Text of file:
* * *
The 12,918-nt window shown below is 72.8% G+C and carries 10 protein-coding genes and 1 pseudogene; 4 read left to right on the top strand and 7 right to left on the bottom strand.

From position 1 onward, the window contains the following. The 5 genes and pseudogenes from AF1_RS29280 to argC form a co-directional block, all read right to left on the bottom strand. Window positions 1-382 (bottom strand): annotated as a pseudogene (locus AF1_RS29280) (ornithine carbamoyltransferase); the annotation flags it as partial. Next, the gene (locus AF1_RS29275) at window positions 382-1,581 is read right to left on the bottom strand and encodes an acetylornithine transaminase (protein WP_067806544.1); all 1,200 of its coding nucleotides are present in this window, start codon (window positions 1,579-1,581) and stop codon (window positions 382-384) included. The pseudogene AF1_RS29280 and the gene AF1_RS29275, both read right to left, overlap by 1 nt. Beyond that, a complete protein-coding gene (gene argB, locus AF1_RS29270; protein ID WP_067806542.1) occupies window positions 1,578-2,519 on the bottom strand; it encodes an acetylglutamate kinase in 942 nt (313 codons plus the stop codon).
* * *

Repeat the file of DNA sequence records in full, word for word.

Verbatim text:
The 12,918-nt window shown below is 72.8% G+C and carries 10 protein-coding genes and 1 pseudogene; 4 read left to right on the top strand and 7 right to left on the bottom strand.

From position 1 onward, the window contains the following. The 5 genes and pseudogenes from AF1_RS29280 to argC form a co-directional block, all read right to left on the bottom strand. Window positions 1-382 (bottom strand): annotated as a pseudogene (locus AF1_RS29280) (ornithine carbamoyltransferase); the annotation flags it as partial. Next, the gene (locus AF1_RS29275) at window positions 382-1,581 is read right to left on the bottom strand and encodes an acetylornithine transaminase (protein WP_067806544.1); all 1,200 of its coding nucleotides are present in this window, start codon (window positions 1,579-1,581) and stop codon (window positions 382-384) included. The pseudogene AF1_RS29280 and the gene AF1_RS29275, both read right to left, overlap by 1 nt. Beyond that, a complete protein-coding gene (gene argB, locus AF1_RS29270; protein ID WP_067806542.1) occupies window positions 1,578-2,519 on the bottom strand; it encodes an acetylglutamate kinase in 942 nt (313 codons plus the stop codon).